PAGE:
Judd plays Becca Winstone, former super spy extraordinaire whose husband Paul (Sean Bean) died in a car bombing in Vienna 10 years ago.(**) Becca retired to raise son Michael (Nick Eversman) on her own, and is set on edge when Michael enrolls in an architecture program in Rome. No good can come of a man in her life going to Europe, Becca assumes, and is proven right when Michael goes, well, missing.
(**) On the one hand, characters played by Sean Bean die so frequently that there's a YouTube video featuring his character dying (always in gruesome fashion) in 21 different movies and TV shows, so Paul's death less than five minutes into the pilot feels almost inevitable. On the other, Bean is in the regular cast and this seems awfully early for even a Sean Bean character to blow up real good. The producers swore at press tour that we'd only see Paul in flashbacks, but my initial reaction to the death was that this might be a series where we get to see Sean Bean die twice.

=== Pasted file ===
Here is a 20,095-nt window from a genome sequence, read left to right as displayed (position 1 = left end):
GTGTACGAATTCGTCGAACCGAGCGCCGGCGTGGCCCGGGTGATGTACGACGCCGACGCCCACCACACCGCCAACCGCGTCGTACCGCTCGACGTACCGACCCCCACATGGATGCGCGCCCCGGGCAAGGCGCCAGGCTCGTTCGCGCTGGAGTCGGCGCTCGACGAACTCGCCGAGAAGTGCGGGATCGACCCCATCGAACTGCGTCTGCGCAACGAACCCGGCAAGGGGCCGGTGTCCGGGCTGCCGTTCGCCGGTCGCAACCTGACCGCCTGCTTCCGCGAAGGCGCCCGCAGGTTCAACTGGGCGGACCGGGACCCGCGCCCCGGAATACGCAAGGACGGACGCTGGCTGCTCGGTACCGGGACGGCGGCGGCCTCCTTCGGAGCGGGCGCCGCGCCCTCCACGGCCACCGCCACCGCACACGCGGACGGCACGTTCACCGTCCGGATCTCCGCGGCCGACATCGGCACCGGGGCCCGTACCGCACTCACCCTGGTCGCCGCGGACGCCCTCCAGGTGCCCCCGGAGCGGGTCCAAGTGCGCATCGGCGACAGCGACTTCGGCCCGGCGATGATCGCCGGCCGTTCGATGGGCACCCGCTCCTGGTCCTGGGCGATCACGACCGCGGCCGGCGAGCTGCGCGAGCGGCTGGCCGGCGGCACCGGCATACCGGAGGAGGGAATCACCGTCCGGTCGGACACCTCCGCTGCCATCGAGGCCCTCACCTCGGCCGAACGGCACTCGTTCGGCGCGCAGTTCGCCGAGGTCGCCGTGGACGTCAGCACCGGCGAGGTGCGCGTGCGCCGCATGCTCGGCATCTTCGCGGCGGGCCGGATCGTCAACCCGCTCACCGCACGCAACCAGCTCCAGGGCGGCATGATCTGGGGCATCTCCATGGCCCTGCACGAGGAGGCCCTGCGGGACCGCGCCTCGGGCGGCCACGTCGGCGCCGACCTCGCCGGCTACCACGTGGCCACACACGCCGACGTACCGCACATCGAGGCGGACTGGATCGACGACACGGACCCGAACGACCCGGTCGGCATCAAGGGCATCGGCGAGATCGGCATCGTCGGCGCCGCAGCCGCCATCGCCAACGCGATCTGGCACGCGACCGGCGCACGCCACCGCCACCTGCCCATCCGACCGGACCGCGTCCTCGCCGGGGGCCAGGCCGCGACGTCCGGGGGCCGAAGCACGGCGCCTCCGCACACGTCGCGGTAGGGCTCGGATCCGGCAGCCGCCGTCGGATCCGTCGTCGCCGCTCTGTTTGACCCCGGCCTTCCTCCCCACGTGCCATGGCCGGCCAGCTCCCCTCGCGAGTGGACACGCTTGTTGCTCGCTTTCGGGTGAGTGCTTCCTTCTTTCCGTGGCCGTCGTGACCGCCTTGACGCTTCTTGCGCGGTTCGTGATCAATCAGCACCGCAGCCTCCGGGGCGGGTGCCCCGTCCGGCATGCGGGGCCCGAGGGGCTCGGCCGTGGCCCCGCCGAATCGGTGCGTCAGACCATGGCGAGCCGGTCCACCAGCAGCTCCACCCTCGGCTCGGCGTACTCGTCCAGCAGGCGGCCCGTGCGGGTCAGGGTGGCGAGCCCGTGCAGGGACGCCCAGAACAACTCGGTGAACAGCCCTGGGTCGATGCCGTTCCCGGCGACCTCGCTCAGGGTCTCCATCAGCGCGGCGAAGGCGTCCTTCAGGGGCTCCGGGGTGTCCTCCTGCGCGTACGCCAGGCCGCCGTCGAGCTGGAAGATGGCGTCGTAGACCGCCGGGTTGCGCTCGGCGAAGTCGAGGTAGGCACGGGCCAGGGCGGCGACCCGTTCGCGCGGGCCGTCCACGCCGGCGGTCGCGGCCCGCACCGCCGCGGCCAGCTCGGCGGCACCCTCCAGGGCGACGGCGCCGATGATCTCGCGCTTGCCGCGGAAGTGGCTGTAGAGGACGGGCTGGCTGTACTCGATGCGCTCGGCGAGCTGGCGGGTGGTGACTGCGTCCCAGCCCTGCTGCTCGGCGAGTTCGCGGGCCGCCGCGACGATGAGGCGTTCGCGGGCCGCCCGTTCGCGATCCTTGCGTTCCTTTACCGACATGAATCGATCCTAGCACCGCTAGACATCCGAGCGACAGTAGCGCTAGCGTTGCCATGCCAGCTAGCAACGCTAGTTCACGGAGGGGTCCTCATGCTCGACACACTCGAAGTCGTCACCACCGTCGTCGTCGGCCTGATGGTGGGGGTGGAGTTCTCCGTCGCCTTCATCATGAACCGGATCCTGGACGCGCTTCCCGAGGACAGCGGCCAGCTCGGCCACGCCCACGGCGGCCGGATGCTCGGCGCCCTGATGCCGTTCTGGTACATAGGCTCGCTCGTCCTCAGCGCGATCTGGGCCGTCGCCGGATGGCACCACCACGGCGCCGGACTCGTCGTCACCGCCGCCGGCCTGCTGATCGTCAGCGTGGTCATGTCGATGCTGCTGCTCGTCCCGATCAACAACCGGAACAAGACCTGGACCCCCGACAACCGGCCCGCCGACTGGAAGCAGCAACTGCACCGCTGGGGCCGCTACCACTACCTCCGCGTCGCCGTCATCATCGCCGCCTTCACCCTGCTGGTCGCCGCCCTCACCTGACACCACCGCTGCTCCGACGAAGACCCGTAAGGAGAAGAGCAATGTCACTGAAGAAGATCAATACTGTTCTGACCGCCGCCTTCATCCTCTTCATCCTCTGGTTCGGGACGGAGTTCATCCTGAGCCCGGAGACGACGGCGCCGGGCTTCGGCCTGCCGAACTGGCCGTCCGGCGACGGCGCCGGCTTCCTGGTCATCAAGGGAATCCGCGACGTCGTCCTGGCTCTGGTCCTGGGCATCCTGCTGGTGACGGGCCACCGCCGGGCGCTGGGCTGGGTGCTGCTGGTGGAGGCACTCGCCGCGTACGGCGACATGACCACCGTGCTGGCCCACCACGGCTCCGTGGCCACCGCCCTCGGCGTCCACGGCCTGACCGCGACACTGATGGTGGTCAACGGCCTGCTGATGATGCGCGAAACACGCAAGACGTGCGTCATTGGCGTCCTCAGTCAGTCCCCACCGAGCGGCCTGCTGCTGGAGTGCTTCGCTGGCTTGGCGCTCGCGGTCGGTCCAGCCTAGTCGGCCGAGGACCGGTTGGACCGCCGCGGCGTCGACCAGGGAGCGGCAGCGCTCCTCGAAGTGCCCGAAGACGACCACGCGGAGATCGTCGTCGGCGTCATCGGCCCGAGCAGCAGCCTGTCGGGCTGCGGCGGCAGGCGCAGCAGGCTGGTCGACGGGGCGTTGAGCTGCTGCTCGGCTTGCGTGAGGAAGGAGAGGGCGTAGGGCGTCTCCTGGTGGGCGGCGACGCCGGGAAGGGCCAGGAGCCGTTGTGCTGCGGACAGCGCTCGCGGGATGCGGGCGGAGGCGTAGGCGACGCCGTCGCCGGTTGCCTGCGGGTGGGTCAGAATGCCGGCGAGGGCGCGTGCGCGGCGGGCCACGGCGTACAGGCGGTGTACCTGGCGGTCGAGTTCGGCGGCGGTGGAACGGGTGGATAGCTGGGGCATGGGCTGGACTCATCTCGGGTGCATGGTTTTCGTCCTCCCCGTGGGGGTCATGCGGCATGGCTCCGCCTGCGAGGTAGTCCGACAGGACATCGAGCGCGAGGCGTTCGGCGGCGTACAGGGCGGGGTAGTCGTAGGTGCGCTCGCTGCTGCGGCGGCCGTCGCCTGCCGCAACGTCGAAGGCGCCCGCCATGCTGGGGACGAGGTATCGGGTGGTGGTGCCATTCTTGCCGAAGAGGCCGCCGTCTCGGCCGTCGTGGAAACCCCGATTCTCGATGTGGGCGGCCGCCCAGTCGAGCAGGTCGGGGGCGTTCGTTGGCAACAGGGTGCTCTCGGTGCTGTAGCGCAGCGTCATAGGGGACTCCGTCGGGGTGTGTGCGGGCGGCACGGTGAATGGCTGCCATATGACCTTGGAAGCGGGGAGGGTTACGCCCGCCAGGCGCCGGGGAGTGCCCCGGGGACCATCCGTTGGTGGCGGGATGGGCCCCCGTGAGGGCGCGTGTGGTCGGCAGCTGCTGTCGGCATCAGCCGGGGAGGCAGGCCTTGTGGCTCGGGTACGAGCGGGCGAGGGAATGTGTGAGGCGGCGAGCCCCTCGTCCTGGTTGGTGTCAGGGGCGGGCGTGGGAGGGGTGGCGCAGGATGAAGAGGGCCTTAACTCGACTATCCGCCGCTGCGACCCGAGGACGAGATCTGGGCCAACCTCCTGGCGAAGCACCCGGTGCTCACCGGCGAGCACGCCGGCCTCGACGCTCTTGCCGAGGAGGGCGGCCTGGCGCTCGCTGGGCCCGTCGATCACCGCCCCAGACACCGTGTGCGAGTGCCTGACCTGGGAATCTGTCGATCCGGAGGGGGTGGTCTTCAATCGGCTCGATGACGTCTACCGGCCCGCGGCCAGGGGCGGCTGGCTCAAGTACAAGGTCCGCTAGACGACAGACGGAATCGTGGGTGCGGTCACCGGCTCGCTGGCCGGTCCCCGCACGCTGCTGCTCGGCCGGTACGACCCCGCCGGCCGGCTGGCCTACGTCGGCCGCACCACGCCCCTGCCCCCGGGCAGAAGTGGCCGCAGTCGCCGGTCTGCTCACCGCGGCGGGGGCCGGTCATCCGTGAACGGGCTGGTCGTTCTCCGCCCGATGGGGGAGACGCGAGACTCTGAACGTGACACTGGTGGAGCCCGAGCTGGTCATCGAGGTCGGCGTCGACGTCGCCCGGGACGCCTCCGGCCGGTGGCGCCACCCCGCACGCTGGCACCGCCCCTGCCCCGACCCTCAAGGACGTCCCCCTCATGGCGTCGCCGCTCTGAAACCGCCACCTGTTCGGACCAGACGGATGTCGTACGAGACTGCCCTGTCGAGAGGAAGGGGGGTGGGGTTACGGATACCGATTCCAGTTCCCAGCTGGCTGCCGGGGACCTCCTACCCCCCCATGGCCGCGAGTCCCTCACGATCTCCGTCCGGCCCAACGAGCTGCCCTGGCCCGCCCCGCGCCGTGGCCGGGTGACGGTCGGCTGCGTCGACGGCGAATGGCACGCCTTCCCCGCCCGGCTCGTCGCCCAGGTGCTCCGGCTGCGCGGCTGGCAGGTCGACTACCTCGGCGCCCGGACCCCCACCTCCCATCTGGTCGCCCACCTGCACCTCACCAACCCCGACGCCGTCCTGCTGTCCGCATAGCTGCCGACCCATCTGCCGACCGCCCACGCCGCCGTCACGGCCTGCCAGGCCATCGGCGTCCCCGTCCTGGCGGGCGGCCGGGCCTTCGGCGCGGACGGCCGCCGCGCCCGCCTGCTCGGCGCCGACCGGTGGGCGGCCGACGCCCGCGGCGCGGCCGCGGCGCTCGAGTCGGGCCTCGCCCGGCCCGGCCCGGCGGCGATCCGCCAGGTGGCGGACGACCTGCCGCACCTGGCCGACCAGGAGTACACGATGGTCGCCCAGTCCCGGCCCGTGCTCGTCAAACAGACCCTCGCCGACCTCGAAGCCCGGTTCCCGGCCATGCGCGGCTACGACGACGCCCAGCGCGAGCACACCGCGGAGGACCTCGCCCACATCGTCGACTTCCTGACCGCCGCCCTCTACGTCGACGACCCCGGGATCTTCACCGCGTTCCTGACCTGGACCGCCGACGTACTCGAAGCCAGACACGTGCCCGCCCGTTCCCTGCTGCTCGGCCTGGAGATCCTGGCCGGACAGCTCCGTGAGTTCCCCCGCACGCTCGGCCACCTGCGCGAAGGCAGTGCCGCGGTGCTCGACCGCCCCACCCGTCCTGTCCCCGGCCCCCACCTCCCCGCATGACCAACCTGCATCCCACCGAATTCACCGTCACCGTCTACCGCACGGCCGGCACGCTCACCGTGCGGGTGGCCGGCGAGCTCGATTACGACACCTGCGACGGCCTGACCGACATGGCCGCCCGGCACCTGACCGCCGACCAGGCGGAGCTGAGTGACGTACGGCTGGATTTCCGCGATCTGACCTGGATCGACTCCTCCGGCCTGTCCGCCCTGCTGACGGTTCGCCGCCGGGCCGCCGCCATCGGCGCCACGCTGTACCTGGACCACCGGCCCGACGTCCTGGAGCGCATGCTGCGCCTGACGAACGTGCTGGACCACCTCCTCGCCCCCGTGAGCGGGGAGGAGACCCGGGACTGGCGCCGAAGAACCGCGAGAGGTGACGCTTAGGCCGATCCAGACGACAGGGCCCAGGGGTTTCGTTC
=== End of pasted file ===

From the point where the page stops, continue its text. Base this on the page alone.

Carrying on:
Becca flies to Italy herself to investigate, and is soon getting into kung fu fights, scooter chases, gunfights and even a hi-speed pursuit by yacht, across Rome, France, Croatia and more. ("Missing" was filmed throughout Europe, but not always in the exact place Becca is supposed to be. You'll from time to time see some obvious green screen work, particularly when she's supposed to be standing in front of a famous landmark where filming might be inconvenient.)